The Yaka typically turn to a ngoombu (diviner) when seeking identification of an illness or misfortune. It is the ngoombu’s responsibility to identify the cause of the aliment and recommend a remedy, without prior knowledge of the client or his/her situation.
Once identified, the patient is referred to a nganga ritual healer who prescribes herbs to cure the disease. The nganga also orders the creation of a m-mbwoolu figure (also called mbwoolo bikeki). It is believed that the figure also plays a part in curing the afflicted. Once carved, the nganga performs rituals to empower the figure with protective medicines; the figure is coated with palm oil, rubbed with red khula paste and enhanced with chew kola nut. After the ritual is completed, the ill patient retires to his hut with the figure, where he must sleep with the m-mbwoolu figure to be cured.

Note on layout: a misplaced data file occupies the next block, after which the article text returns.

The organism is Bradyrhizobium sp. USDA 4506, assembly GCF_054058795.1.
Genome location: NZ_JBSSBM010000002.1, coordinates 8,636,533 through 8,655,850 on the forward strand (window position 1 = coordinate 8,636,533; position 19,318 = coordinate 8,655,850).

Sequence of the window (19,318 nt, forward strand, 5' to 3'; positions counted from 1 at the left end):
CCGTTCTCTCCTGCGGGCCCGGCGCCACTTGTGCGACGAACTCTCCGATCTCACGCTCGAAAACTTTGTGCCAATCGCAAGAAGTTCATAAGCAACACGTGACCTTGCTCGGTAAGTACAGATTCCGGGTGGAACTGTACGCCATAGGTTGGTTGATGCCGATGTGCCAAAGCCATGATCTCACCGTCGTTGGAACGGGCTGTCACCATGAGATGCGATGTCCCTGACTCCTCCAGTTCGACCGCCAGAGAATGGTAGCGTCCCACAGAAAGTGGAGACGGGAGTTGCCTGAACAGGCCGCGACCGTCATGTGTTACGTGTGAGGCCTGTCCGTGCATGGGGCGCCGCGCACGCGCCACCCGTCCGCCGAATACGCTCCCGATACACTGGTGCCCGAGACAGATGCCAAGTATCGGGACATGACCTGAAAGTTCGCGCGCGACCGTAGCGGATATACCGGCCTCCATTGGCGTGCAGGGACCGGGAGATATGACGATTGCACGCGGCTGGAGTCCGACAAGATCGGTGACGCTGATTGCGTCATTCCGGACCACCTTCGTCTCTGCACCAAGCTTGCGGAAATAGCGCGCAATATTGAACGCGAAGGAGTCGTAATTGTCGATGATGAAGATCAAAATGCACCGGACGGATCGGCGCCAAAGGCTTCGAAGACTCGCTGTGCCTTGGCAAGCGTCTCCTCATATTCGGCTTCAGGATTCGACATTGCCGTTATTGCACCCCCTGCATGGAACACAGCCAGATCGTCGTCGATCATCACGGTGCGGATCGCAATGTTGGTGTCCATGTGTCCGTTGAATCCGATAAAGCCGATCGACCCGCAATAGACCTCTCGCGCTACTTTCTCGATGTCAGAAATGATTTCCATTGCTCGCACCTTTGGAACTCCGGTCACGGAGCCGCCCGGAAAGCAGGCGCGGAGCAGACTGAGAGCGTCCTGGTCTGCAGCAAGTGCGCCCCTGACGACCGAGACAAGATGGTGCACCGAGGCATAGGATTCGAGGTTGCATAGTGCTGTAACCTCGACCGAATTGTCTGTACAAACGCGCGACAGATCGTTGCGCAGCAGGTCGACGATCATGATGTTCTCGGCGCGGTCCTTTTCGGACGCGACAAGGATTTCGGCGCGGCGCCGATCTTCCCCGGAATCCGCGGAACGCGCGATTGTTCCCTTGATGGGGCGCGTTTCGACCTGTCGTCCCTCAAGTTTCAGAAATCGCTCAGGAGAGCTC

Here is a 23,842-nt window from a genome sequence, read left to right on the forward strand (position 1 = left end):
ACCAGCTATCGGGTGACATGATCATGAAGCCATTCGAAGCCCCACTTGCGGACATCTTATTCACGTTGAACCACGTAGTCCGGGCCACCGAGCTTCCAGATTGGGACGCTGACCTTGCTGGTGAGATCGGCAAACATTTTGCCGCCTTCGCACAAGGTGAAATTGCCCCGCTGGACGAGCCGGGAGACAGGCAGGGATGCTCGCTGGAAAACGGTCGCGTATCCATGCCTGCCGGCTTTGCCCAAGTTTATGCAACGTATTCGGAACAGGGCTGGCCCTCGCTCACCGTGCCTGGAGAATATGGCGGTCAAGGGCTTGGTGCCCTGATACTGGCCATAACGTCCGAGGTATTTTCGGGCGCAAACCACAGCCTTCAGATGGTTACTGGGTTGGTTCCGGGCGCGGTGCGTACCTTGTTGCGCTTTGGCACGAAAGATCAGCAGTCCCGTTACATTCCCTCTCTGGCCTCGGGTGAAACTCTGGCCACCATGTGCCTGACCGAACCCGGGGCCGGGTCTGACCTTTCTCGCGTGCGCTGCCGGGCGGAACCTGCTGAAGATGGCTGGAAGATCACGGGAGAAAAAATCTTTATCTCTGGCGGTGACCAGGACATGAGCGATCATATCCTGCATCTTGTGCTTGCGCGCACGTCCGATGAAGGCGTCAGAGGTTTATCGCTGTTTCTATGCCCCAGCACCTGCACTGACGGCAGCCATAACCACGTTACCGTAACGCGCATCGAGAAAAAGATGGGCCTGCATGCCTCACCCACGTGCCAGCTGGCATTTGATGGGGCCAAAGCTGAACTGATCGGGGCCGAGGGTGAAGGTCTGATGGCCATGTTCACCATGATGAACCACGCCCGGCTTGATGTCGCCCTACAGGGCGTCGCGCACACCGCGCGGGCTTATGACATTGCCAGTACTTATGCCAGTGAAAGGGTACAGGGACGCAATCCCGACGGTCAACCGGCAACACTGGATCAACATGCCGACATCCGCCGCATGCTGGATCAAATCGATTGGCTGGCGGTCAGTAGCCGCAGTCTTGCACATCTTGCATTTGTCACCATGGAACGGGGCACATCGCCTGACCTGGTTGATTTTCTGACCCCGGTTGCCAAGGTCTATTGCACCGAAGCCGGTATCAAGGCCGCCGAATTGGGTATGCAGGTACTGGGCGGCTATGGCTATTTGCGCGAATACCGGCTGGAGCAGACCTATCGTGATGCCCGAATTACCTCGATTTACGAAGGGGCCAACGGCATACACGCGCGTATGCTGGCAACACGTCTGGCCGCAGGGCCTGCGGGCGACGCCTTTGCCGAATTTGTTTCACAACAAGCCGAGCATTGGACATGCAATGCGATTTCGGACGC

There are a large variety of m-mbwoolu figures due to the individual nature of illnesses that nganga healers deal with. Some varieties include:
Once created, the figures pass from generation to generation and are ultimately owned by the lineage (and not an individual). The figures are believed to have protective properties for the lineage, its property and future generations. When not in use the figures are sheltered in mbwoolo-tchio huts.
Common features among all m-mbwoolu figures:
Individual varieties include: